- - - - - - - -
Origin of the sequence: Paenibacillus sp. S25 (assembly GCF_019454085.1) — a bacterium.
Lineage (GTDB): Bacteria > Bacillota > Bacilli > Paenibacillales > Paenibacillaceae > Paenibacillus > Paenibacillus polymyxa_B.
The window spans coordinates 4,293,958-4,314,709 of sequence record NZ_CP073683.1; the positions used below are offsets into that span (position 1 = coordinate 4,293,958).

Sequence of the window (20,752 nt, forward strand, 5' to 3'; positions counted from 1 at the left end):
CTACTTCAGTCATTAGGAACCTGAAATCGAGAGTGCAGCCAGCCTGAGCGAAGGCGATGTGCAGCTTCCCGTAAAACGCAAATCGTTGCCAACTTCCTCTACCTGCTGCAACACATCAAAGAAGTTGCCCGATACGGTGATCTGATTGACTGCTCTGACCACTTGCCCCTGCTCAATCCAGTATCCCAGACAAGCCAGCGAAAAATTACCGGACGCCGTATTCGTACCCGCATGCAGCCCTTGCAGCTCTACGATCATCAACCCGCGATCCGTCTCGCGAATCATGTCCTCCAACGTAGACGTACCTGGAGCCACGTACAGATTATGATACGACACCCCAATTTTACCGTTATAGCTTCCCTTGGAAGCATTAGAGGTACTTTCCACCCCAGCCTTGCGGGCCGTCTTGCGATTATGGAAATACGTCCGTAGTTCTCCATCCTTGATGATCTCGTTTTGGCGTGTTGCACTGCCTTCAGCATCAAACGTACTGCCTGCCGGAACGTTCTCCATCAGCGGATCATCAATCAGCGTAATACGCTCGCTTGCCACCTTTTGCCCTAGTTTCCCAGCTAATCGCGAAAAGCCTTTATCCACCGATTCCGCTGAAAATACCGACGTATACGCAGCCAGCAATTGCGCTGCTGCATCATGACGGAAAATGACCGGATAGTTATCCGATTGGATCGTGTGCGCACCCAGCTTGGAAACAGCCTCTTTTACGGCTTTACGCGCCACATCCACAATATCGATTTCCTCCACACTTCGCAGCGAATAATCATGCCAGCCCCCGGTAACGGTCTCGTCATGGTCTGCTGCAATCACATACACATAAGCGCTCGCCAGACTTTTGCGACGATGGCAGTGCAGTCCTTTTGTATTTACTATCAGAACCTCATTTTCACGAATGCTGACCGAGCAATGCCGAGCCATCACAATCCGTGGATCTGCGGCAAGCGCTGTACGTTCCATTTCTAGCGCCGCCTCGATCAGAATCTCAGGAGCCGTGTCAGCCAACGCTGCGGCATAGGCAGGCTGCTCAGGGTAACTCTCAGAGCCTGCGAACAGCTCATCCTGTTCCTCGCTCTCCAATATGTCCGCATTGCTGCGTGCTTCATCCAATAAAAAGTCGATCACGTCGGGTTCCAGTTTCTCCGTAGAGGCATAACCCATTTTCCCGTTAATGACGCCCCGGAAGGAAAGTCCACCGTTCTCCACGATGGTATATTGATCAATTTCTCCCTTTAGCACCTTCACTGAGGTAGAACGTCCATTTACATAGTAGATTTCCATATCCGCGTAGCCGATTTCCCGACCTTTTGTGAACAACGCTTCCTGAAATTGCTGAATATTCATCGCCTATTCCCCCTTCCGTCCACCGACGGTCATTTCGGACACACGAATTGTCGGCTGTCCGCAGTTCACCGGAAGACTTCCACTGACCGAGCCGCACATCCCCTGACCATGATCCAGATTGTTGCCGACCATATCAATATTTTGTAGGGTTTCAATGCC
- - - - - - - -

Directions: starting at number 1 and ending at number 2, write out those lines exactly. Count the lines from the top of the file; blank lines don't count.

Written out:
Origin of the sequence: Paenibacillus sp. S25 (assembly GCF_019454085.1) — a bacterium.
Lineage (GTDB): Bacteria > Bacillota > Bacilli > Paenibacillales > Paenibacillaceae > Paenibacillus > Paenibacillus polymyxa_B.